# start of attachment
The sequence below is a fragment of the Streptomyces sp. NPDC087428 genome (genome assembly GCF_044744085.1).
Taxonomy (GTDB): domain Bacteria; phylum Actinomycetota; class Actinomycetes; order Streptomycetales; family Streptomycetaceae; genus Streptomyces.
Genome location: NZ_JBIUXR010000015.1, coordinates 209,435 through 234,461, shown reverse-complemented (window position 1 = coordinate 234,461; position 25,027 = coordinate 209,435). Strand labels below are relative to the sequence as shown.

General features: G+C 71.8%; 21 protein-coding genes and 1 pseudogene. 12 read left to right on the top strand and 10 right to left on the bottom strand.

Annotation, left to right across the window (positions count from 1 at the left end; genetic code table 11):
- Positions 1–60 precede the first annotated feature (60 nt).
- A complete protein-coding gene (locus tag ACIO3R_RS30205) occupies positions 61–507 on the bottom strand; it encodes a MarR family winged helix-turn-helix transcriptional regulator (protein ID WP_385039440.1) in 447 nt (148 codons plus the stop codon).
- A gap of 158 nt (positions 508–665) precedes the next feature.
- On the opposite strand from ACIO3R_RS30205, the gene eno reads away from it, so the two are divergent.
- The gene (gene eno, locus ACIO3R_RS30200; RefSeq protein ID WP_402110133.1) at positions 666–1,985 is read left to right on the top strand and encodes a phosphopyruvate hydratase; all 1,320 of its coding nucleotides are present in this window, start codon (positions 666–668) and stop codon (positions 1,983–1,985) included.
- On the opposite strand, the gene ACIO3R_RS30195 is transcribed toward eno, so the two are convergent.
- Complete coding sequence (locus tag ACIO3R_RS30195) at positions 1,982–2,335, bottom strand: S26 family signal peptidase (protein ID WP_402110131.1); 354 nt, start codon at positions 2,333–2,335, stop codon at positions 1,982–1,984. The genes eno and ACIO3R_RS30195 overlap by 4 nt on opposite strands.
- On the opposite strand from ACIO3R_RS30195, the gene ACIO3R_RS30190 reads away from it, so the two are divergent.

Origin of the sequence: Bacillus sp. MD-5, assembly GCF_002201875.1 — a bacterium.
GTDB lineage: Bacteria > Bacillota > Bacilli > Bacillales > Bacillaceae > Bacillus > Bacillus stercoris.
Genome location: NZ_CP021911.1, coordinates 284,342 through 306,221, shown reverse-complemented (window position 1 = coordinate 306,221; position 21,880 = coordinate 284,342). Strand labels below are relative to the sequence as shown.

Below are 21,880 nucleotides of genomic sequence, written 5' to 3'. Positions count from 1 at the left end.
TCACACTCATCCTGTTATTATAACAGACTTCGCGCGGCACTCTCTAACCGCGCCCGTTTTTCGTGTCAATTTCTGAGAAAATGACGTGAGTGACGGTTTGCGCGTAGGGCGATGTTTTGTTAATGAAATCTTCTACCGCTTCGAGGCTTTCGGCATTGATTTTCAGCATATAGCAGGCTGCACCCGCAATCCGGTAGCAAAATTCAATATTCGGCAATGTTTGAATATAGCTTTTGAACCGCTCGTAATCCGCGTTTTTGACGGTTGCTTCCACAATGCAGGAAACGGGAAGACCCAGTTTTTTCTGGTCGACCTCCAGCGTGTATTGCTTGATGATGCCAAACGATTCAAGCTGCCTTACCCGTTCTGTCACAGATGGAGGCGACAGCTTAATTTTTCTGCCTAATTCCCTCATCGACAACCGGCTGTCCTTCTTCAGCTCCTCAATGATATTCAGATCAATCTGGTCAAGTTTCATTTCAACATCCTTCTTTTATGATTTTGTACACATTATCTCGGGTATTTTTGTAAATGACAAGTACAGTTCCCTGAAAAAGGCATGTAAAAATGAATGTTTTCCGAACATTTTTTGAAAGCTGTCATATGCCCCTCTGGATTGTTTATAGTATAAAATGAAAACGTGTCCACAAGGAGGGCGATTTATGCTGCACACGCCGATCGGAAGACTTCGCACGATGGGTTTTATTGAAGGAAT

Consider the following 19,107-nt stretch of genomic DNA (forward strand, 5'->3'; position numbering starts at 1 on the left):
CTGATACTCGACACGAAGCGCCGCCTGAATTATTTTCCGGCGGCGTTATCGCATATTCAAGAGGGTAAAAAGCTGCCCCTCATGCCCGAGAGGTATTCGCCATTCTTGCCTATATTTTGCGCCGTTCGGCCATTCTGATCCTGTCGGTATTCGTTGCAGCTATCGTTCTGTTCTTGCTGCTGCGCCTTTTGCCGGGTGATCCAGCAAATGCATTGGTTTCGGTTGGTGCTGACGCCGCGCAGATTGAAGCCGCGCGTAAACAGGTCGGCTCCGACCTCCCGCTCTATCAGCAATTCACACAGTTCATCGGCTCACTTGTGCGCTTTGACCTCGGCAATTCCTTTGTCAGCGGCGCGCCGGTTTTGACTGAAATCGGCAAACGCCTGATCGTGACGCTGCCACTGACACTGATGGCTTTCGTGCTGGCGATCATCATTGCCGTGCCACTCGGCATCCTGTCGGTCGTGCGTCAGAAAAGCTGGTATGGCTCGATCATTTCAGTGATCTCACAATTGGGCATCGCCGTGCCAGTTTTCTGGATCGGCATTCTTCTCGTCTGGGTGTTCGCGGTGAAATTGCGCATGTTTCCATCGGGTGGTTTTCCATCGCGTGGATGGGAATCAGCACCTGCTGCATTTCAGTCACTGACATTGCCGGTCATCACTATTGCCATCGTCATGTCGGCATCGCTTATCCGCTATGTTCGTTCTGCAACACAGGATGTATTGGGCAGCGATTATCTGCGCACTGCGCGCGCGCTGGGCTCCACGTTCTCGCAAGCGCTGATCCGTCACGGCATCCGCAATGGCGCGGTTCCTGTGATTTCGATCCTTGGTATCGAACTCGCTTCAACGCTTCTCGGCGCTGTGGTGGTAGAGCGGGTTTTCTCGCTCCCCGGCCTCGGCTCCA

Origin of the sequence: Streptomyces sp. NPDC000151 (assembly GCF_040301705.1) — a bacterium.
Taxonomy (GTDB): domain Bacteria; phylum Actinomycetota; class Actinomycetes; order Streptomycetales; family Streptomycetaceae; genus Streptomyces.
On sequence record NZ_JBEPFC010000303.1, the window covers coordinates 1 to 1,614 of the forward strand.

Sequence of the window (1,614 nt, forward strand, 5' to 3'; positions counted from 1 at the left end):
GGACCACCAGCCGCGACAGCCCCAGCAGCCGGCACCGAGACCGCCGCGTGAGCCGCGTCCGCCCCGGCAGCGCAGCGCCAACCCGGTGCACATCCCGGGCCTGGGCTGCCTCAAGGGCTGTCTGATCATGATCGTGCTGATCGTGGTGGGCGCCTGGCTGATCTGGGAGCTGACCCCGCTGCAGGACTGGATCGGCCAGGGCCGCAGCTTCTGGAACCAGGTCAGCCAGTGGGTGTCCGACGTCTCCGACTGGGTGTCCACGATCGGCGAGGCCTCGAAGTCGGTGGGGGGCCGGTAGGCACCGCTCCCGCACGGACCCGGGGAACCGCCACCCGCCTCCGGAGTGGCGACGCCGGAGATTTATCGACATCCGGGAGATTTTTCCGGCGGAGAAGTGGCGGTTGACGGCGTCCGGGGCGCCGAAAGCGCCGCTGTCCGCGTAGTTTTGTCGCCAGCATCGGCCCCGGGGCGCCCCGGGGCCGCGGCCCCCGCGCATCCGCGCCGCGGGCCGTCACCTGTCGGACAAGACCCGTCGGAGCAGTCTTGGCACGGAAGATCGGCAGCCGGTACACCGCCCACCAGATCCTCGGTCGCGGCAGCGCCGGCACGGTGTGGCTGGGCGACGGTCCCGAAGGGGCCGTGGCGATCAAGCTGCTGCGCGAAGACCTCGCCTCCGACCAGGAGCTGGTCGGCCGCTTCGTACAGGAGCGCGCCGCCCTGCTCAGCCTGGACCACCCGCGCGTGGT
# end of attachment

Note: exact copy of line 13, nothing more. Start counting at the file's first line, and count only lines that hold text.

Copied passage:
- On the opposite strand from ACIO3R_RS30195, the gene ACIO3R_RS30190 reads away from it, so the two are divergent.